I’ve always been fascinated by data — both of the companies I’ve founded have addressed aspects of the “data overload” problem. The first, MimeStar, developed NIDS (Network Intrusion Detection System) technology that analyzed gigabits of network traffic every second, reconstructing every IP frame, TCP session, and application-layer protocol stream — looking for computer intrusions and other inappropriate activity. MimeStar was acquired in early 2000 and our products are still protecting government and corporate networks 10 years later. NIDS is fascinating technology, reducing massive packet flows down to intelligible event/activity streams & security alerts.
My present company builds natural language processing (computational linguistics) technology to make sense of the huge quantities of unstructured text residing across the web and within company data warehouses. We’re helping build the semantic web, by “bootstrapping” unstructured content into a form that is understandable by machines. NLP is an exciting space, with real disruption potential. It’s becoming a critical technology for Semantic & Web 3.0 applications/services.
What’s that? You haven’t heard of the Semantic Web? Check out this fantastic video, created by Kate Ray of NYU. Her short documentary does a great job of summing up many of the drivers behind the Semantic Web (such as data overload), and touches upon many of the future applications of this technology.
If disruptive innovation, artificial intelligence, and Web 3.0 are your bread-and-butter, AlchemyAPI is currently hiring. We’re based in Denver, CO and are growing rapidly. Join our team and help build the next generation of semantic technology!
Colorado has a truly vibrant entrepreneurial ecosystem. Everywhere you look, new startup companies are being formed to solve interesting technology and clean energy problems. I cannot stress how much this is truly the case — in my neighborhood, on my street, there are at least three entrepreneurs involved with startup companies. Truly amazing.
Some talented folks put together a video that details aspects of the startup / technology scene in Boulder, a close neighbor of Denver, CO. Boulder is a fantastic place (my company has a number of customers in Boulder, so I’m up there quite often). If you’re interested in what it’s like to work in a technology startup in Boulder, check out this video:
If you’re interested in forming a technology / clean-tech startup and are looking to plant some roots, check out Colorado. Denver, and its northern cousin, Boulder, are fantastic places to run a startup.
Colorado has been buzzing with political activity this year: the Democratic National Convention, rallies, protests, volunteers knocking on doors — you name it.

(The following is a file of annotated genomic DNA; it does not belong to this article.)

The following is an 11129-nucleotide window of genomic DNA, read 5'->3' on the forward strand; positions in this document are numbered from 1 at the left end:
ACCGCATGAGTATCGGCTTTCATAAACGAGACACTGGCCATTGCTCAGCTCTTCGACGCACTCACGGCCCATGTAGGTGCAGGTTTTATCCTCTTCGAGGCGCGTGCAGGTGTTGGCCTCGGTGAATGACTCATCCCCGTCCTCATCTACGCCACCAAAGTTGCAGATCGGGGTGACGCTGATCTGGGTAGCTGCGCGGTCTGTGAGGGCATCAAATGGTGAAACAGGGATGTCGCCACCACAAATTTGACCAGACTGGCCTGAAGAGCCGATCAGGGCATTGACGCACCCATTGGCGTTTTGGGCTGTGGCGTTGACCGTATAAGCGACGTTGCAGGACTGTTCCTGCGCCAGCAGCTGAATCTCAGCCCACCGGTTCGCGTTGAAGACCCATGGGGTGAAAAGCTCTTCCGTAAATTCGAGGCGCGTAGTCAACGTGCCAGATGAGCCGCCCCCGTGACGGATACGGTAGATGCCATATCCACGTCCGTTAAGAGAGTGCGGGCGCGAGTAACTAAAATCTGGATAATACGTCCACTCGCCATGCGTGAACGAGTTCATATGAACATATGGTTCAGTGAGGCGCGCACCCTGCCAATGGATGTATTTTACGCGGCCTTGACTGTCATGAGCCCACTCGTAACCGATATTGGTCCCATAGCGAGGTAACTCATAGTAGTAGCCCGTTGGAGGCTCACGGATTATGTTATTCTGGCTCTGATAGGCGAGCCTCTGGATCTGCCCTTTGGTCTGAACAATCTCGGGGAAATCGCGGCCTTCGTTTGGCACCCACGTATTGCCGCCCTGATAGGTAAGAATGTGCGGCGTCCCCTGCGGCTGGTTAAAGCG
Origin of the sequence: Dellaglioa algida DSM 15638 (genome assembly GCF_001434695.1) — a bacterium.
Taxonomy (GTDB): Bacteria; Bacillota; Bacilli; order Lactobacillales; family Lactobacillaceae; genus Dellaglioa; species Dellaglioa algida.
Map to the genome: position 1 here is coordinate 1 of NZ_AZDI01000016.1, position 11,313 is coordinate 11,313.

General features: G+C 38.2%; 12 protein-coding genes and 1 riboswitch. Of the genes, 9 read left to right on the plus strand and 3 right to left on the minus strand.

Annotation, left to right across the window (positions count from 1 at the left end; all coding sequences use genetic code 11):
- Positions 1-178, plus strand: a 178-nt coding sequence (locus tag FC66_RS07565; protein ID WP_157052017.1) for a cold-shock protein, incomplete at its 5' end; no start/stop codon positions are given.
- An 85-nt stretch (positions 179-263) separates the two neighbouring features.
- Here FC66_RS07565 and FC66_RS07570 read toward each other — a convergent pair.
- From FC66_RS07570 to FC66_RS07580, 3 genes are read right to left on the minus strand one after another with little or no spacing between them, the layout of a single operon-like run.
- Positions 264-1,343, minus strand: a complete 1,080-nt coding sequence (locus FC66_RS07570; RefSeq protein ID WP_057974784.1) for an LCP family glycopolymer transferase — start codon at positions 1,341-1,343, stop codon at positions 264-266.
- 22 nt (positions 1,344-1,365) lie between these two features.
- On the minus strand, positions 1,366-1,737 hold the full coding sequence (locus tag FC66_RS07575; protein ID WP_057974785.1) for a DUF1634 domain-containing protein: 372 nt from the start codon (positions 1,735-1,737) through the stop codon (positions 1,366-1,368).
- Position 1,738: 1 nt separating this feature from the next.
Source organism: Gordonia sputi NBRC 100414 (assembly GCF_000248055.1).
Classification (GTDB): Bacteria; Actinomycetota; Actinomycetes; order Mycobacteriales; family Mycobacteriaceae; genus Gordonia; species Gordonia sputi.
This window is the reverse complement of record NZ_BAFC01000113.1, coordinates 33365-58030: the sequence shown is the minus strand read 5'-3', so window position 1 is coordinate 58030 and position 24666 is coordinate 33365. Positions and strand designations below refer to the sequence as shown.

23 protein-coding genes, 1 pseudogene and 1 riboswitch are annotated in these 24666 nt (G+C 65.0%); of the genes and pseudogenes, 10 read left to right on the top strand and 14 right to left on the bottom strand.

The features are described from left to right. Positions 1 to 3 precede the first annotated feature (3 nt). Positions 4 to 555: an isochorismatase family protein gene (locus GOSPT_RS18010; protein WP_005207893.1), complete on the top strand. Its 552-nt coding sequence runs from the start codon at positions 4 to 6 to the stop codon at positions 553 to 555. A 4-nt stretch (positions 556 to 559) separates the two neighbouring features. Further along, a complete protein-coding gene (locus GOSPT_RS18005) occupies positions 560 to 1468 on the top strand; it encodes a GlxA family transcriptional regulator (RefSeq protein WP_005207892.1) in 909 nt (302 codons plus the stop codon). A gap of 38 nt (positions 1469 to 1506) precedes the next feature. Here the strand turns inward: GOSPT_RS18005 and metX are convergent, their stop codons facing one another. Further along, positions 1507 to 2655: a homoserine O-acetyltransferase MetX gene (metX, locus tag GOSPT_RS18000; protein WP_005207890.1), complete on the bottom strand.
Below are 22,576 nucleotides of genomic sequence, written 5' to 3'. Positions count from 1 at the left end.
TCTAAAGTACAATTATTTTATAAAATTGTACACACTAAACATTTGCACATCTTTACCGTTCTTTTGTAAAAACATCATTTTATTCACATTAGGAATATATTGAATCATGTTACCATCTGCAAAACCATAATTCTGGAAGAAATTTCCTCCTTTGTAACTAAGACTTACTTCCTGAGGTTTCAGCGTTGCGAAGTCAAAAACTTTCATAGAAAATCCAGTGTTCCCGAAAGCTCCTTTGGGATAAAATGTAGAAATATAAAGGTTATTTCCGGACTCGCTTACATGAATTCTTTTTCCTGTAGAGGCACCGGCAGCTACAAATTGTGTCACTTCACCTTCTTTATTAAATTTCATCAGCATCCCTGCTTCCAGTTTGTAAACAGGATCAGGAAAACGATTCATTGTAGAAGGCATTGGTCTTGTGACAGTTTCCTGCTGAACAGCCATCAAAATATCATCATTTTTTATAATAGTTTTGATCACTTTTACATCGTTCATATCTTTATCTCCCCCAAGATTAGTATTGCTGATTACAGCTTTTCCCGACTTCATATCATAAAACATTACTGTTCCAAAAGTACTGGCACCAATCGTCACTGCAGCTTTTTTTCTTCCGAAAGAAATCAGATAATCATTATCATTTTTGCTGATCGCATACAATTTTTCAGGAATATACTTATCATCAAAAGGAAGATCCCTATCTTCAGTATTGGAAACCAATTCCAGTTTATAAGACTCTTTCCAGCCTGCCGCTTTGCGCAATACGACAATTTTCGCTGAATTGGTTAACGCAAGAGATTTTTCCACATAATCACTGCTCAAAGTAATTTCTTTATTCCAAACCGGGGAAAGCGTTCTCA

Yesterday my wife and I went to an Obama rally in Denver. We were two of around 100,000 folks in attendence.
Regardless of your political persuasion, stuff like this should make you proud. People taking part in the political process at this level is just amazing.pills manufacturerdiscount code 5%:_879981cheap pills online
What a week this has been for Denver. Farewell Democratic National Convention, it’s been fun!
The DNC has been a great opportunity to shine the national spotlight on Denver and the greater Rocky Mountain West. The city did a fantastic job as host, and the exposure for Colorado has been great!pills online usadiscount code 5%:_879981pharmacy online usa
Around a year ago, I posted some yearly crime statistics for my home city of Denver, showing drops in both violent and property crimes compared to the prior year.
This year’s stats were recently posted, showing an 11.2% decrease in property crimes, and a 14.7% decrease in violent crimes. That’s great news. Keep it up, Denver!pills online usadiscount code 5%:_879981pharmacy online usa
Colorado is lucky to be blessed with an exciting entrepreneurial scene and a solid local technology base. This really shows if you take the time to visit one of the great Tech Meetups in the area, and take a look at the other folks who are in attendance. A truly great group of people.
I’ve made it up to the Boulder Meetup a few times (attempted to go to the January event but was thwarted by bad traffic on highway 36), but haven’t ever gone to a Denver event. From the looks of the following blog post, we should start seeing some additional events in Denver soon:
Tomorrow (Nov.5th) is the beginning of the Defrag Conference, here in Denver Colorado.
Bottom line: Defrag is a conference about solving the “augmentation” of how we turn loads of information into layers of knowledge; about the “aha” moment of the brainstorm. As such, it encompasses many technologies we’re all familiar with (wikis, blogs, search) and many new, developing technologies (context, relevance, next-level discovery) — and tries to see them all through a new prism.
If you haven’t heard already, a new conference on Implicit Web topics will be held Nov. 5-6, in Denver, Colorado:
Defrag is the first conference focused solely on the internet-based tools that transform loads of information into layers of knowledge, and accelerate the “aha” moment. Defrag is about the space that lives in between knowledge management, “social” networking, collaboration and business intelligence. Defrag is not a version number. Rather it’s a gathering place for the growing community of implementers, users, builders and thinkers that are working on the next wave of software innovation.
This conference is being organized by Eric Norlin, who has been blogging on implicit web topics for a while now. I’ve started getting to know Eric via e-mail and look forward to meeting him and other Implicit Web folks in person at this conference.